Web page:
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Discussion Starter #1
This may be a silly question...but do old coins corrode brass?
I collect old coins that turn up in my every day change.
I usually scan the dates and collect anything older than 1970 or anything unusual and squirrel them away in my safe...eventually.

However before I put it in my safe, I usually throw the coins in a tiny little tupperware I keep in my night stand, which is also where I keep two .38 special speed loaders ready to go.
Last night I noticed the rounds that were sitting on top of my old coins were starting to get very discolored and a tiny bit corroded.
Even the hollow point bullets were showing signs of discoloration. Very strange.

I spent the better part of last night cleaning all the rounds indavidually with "Never Dull" and they cleaned right up...but it got me wondering if it was the coins that were causing the brass to react that way. Mostly pennies and Bicentenial or old Quarters and such.

Has anyone ever seen such a thing?
I started poking around the internet in an effort to see if this is a common thing, but I couldn't find anything
I'm going to find another temporary place to store my coins rather than next to my speed loaders to see if the problem goes away.
Anyone else seen this happen?
 

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If the coins have verdigris on them, it can spread to the brass. (Look it up on Wiki, there are several articles and they provide a lot of info between them. Verdigris is several types of copper "rust".)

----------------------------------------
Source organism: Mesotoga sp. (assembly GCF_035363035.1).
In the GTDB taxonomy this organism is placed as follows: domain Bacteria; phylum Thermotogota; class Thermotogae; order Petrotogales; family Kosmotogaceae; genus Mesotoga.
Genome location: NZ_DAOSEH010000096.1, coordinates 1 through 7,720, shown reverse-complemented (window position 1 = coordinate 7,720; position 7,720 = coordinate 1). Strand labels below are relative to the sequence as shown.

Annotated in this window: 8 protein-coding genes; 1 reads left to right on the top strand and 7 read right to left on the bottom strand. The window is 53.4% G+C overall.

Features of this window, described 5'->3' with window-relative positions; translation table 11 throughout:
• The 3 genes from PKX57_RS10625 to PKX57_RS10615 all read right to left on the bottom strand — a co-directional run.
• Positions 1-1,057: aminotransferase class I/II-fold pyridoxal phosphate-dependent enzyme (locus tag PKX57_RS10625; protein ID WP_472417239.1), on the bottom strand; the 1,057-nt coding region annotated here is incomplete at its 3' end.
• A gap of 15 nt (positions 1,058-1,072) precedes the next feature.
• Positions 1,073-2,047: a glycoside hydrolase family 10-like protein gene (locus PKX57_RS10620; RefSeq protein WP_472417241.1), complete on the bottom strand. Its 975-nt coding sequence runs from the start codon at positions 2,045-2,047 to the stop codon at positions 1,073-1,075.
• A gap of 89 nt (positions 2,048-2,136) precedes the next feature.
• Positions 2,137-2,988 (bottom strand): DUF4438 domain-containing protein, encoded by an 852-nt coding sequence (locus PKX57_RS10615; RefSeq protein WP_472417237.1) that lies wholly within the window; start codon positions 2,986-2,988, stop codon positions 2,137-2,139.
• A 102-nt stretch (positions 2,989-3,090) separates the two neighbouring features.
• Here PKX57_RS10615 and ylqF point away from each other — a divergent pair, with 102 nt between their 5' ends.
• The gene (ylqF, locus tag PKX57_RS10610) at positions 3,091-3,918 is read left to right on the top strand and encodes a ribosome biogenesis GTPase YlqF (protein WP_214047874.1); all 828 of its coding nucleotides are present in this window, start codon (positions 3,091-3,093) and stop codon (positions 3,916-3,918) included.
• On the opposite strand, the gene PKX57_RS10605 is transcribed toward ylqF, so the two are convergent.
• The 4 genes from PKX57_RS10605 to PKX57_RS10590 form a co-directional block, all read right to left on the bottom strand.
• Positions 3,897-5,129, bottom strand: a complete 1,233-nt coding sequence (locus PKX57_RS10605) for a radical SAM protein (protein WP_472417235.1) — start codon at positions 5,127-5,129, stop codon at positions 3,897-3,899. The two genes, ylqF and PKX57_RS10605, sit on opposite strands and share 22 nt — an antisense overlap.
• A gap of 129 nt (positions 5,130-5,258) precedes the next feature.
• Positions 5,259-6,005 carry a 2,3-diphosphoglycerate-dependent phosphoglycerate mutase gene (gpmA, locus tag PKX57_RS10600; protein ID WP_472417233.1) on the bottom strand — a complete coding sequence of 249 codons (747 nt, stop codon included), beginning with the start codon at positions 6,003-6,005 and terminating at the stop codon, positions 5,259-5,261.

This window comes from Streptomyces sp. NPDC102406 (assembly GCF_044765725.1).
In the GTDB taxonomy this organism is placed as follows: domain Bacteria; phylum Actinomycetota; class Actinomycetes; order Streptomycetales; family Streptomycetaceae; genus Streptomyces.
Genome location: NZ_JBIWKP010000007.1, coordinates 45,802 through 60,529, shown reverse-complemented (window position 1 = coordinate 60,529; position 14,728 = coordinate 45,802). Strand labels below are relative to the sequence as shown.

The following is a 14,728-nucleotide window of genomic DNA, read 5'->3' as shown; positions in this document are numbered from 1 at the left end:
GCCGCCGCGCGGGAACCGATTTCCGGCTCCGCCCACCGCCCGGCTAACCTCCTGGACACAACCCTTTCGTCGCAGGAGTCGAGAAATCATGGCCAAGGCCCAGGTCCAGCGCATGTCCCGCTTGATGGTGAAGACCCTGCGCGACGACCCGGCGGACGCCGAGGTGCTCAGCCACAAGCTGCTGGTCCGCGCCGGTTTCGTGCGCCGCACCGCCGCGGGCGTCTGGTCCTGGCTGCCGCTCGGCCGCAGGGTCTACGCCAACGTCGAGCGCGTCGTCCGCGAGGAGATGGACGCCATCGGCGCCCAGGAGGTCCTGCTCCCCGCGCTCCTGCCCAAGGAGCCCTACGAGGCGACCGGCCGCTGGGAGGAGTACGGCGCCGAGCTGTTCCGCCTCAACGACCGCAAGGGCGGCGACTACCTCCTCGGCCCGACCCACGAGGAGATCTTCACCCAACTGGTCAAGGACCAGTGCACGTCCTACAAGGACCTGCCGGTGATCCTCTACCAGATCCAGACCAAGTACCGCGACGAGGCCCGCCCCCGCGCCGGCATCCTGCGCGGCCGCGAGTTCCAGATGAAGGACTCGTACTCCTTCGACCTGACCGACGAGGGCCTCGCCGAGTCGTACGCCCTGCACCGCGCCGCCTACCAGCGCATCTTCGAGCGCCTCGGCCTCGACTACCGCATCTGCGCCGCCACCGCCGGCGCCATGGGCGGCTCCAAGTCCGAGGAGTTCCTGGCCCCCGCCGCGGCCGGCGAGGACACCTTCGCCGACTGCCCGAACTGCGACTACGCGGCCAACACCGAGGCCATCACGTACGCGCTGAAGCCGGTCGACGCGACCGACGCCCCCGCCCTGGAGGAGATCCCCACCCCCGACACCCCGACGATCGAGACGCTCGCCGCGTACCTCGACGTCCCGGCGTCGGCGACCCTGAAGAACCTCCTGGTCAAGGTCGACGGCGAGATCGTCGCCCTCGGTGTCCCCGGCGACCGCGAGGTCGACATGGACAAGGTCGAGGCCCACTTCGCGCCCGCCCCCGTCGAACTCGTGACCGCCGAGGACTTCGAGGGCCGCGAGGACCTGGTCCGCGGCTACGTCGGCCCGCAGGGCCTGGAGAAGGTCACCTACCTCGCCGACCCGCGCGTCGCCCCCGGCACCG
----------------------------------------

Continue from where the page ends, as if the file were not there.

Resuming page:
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Discussion Starter #3
I posted this on another forum and got a very informative and helpful answer...

The term for it is Galvanic Corrosion, the layman's version is "Dissimilar Metals Corrosion".

It's not the coins, per se, it's the nickel and other non-brass metals IN the coins, along with residual moisture from your sweat from your pocket, sealed up in a container where it cannot evaporate. Contact between the coin and the cartridge sets up an electrical current like a tiny battery (moisture has to be present, but liquid water is not needed), this sets up the oxidation (corrosion) of the refined metals used in the cartridges. The coins take damage too, but between 2 metals one always takes worse damage in the equation.

This is why Zinc blocks are used in freshwater boats as sacrificial corrosion points (Magnesium in salt water). They corrode away in place of the brass propellers and rudders, stainless steel props and shafts, Aluminum impellers, housings and manifolds, iron engines..... The blocks are cheap, and easy to change periodically.
 

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You are correct on the galvanic corrosion, when I was in aircraft maintenance they were just starting to use aluminum wiring on aircraft, using copper connectors with aluminum wire caused corrosion resulting in overheated connections, burned wiring and sometimes connections just breaking apart. The problem was cured by using grease in the connections to block the moisture.
 
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